““His Neighbor Phil” is indeed a great film and right on the money for accuracy in typical ‘key players’ and behaviors, reactions, approaches, beliefs, and common concerns regarding dementia. I am sure ‘first timers’ as well as those who have made their journey will resonate with the film allowing new conversations to happen, awareness to grow, and belief that we can CHOOSE to make a positive difference in how people living with dementia are able to live their lives.” – Teepa Snow, MS, OTR/L, FAOTA Dementia Care & Training Specialist

“And also as someone who was diagnosed with dementia myself 7 years ago aged just 50 it resonated and touched me so much. It’s so refreshing to see such a positive ending at the end when many of these films are not. It’s a film not only for carers, but also for those with early to mid-stage dementia to enjoy. It’s also a story of hope and important family values, through thick and thin times, thoroughly enjoyable.”

Norrms Mc Namara, Diagnosed with dementia (at age 50) seven years ago and STILL FIGHTING IT! Founder of the Global Purple Angel dementia awareness campaign

His Neighbor Phil Website  

His Neighbor Phil Facebook Page

About My Town Pictures

In 2004, My Town Pictures began producing original feature-length films in communities of any size and anywhere, as an opportunity for those communities to experience the creative excitement of making a movie in their own hometown. More than fifty films later, My Town Pictures remains dedicated to that mission. For more information, please visit www.mytownpictures.com

For Information On Dementia and Caregiving

Click Below

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Join Memorial For Richard Taylor – Register Now!

Join Memorial For Richard Taylor

Richard Taylor smilingArranging The Tribute For Richard Are His friends At: DAI_logo_for_richard_taylor_tribute

Click Here for More Details and to Register

Date –

Wednesday, August 19, 2015 (USA, Canada, UK, Europe)

and that would be

Thursday, August 20, 2015 (Australia, NZ)

Time Zones –

North America, UK and Europe: Wednesday, August 19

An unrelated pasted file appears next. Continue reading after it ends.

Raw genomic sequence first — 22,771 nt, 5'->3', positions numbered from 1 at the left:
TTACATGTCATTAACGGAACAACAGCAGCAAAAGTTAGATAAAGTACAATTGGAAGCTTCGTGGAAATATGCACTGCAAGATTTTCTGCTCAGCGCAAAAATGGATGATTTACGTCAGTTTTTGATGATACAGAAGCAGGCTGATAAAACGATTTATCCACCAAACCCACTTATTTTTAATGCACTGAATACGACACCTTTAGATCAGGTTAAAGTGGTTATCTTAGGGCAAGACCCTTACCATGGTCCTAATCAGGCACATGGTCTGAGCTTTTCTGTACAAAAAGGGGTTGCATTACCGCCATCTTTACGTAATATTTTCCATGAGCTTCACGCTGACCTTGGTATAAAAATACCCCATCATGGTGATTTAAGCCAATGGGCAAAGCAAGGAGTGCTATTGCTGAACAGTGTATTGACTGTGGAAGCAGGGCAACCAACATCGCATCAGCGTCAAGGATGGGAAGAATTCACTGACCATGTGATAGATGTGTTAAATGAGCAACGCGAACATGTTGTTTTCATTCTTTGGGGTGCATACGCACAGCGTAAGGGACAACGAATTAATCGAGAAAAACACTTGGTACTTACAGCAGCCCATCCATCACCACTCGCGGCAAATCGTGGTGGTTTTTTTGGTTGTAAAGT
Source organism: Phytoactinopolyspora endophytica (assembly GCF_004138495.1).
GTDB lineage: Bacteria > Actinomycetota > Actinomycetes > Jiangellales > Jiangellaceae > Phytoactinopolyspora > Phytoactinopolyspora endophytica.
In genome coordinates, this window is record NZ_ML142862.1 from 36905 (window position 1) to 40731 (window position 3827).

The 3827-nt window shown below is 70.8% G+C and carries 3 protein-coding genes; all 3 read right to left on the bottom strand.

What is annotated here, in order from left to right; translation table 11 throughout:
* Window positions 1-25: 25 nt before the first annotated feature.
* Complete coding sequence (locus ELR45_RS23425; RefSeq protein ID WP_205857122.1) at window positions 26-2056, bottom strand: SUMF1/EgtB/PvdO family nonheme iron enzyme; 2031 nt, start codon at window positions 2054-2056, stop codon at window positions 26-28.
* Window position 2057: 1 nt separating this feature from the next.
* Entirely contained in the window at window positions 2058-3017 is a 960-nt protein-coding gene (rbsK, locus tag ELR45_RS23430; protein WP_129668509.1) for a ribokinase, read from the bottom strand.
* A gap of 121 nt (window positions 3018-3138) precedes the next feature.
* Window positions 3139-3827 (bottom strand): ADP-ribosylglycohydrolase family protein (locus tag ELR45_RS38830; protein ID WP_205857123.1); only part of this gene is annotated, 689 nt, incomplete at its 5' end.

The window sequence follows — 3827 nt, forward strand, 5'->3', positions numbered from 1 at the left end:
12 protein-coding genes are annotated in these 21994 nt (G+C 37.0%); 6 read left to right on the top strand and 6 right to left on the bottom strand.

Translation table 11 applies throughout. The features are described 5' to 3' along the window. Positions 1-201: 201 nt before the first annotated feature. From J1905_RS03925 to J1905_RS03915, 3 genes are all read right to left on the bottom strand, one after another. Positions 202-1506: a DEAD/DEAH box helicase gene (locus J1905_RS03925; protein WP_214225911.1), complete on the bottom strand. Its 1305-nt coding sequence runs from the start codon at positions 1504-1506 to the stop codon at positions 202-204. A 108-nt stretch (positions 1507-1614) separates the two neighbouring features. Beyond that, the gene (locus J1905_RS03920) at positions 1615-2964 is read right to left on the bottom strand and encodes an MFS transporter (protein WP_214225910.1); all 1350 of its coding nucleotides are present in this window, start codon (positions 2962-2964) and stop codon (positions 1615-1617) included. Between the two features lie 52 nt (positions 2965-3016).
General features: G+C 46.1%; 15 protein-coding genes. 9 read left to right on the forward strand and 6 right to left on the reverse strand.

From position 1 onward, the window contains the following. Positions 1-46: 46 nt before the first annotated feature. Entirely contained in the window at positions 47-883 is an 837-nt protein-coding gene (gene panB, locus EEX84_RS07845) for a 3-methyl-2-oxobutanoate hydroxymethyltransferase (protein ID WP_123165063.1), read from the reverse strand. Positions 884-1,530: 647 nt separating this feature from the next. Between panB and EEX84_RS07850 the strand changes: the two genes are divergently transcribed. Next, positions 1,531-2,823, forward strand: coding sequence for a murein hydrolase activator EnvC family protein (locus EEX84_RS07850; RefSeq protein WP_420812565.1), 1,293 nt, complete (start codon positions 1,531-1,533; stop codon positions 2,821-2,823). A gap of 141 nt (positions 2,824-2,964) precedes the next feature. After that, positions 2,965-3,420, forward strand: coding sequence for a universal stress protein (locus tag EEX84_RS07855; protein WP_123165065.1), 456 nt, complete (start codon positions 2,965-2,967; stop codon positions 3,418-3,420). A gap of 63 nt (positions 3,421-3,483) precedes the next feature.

• 3:30 p.m. Pacific Time (San Francisco) and Arizona (Phoenix);
  • 3:30 p.m. Mountain Time;
  • 4:30 p.m. Central Time;
  • 5:30 p.m. Eastern Time;
  • 10:30 p.m. in the UK;
  • 11:30 p.m. in Paris and Budapest

Australia, New Zealand, Indonesia, Japan: Wednesday, August 20

  • 7:00 a.m. Adelaide;
  • 7:30 a.m. Brisbane;
  • 4:30 a.m. Jakarta;
  • 9:30 a.m. Auckland;
  • 6:30 a.m. Tokyo

For more details about Richard and the powerful impact he made CLICK HERE.

Join an Alzheimer’s disease clinical trial today.


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No insurance is needed to participate.

For More Resources On Dementia & Caregiving


alzsnap_serv_072413JOIN THE CAUSE



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Healthy Food and Smaller Portions: The Key to Longevity

Healthy Food and

Smaller Portions:

The Key to Longevity

If you are like most people, you believe that your genes have predetermined just about everything about you. As you look in the mirror each morning, perhaps you see your mother’s eyes or your father’s smile. You may also be convinced that your genes have already predetermined the illnesses you are destined to suffer.

In her book, Living Downstream, Dr. Sandra Steingraber describes her health challenges in living with bladder cancer. Because her mother, uncle, and grandfather had all died of various forms of cancer, many people who knew Sandra assumed that she had inherited cancer genes. They were not aware that Sandra had been adopted. Her cancer, she believed, was caused by exposure to environmental pollution as a child.

Dr. Steingraber’s story reminds us of an important fact.   Rather than supposed genetic predispositions, it is external conditions ― the circumstances to which your genes are exposed ― that contribute either to maximum wellness or to disease, accelerated aging and premature death.

According to leading researchers, only about 10 to 15 percent of cancers are genetic in origin; the rest are caused by a combination of environmental and lifestyle factors.

Here’s something else that perhaps you didn’t know.

Because you eat so often, food is the single most important way to maintain your genetic integrity or to destroy it. Many excellent scientific studies underscore this vitally important truth. Richard Weindruch, Ph.D., has conducted research into how genes are affected by dietary change. The results were published in Scientific American, back in 1996.